I've returned from holiday out West at my parents and came back with quite a haul. Knittingwise, I brought back all the projects I had taken with me with none completed, but some pretty close and a stack of Knitting mags. But it was a successful trip for my other craftiness as you can see below:
Some very inspiring embroidery found while tidying up in the basement. Possibly done by my Grandmother or Great-Grandmother.
A fun deck of quilter's quarters that I got as payment for making a set of six place mats for my mother.
Leftovers from when I made my roll-you-own-needlecase and two project bags.
Leftovers from the place mats I made for my mother (carefully cut so to save as much fabric as possible).
My new palette of embroidery floss (they were on sale).
Some more colours that I couldn't resist (they weren't on sale).
And I just finished another slouch for a friend. She was lamenting her lack of fashion victim-hood without one, so I cast on without regard for my current list of projects that need to be finished. I really like the colour and texture of the hat and have been considering keeping it for myself, but seeing it on me makes me think of little girls in grey wool pleated skirts or members of military units so I think it is destined for it's originally intended owner. I had to adapt the pattern for a smaller gauge yarn and used my favourite Italian Tubular Cast on for this hat.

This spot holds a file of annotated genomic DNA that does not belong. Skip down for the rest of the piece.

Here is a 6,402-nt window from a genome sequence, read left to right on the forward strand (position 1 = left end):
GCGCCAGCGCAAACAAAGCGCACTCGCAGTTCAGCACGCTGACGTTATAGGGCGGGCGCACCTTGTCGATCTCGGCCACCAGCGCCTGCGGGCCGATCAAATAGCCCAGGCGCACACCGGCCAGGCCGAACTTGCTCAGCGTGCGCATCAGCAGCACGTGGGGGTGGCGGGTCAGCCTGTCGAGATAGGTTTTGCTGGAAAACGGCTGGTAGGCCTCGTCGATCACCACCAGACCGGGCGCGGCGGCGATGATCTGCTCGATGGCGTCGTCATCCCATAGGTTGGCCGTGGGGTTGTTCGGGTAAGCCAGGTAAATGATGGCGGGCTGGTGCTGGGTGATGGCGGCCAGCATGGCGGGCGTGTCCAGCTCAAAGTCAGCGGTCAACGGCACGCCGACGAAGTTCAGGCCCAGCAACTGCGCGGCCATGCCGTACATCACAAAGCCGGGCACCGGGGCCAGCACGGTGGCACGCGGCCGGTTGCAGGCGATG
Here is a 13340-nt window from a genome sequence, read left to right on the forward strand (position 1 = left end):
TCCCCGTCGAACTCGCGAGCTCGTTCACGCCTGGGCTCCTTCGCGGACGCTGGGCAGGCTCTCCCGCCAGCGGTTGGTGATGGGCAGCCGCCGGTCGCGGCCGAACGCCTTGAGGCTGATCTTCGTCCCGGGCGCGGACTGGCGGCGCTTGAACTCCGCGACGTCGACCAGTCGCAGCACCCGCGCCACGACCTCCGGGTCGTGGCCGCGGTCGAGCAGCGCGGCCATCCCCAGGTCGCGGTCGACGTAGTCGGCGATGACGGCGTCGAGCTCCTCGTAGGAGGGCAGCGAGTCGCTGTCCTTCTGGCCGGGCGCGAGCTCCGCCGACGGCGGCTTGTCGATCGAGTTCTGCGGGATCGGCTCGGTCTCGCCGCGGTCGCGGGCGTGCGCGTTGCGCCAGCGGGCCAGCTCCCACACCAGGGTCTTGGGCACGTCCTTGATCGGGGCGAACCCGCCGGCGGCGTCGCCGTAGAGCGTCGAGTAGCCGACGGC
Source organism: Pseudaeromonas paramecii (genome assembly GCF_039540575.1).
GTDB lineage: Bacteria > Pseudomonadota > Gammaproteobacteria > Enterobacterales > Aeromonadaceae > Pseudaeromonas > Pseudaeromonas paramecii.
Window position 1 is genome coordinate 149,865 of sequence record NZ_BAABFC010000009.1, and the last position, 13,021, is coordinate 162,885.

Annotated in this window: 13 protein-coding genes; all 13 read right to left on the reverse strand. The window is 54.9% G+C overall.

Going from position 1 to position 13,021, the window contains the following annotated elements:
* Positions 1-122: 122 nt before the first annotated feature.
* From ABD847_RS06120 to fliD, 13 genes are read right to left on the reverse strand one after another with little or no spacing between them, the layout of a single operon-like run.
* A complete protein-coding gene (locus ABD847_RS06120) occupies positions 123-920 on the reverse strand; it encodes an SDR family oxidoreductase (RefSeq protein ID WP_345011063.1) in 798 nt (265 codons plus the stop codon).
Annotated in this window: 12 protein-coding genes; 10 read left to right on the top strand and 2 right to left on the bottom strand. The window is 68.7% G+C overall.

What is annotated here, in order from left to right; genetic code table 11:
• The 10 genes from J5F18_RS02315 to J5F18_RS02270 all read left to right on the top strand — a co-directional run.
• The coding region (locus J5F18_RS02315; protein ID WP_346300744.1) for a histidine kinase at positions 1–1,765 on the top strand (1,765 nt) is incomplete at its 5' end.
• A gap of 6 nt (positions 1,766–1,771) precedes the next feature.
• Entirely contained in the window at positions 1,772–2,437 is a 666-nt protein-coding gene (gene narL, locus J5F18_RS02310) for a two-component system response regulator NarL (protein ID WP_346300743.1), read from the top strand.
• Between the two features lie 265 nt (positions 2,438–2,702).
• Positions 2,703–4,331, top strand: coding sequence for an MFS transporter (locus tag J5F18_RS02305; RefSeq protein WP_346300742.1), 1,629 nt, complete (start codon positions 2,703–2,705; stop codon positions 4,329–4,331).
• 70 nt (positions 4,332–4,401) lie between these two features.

A note on cast ons for ribbing. I favour cast ons done on one needle with various twisting and turnings to create the stitches. It's knitting magic! I've tried the version with provisional cast on of half the stitches compared to the Italian Tubular method and have to say that I prefer the results of the Tubular when worked 4 rows of yarn in front while slipping purled stitches.
While the provisional method looks tidier at the start, the lack of super-stretchability is a turn off, not to mention the lack of seeming like one is casting a spell. The Italian method provides all the stretch of the rest of the ribbing and seems to me more efficient for materials. No extra yarn is needed or needles or crochet hooks, etc. If you are like me and tend to have loosey goosey results, then I'd suggest working the foundation rows on a smaller needle. And if working in the round, I'd suggest joining in the round just as you start your regular knitting (or after two rounds of foundation and then work two more, alternating carrying the yarn in front and slipping purled stitches and in back slipping knit stitches on each round).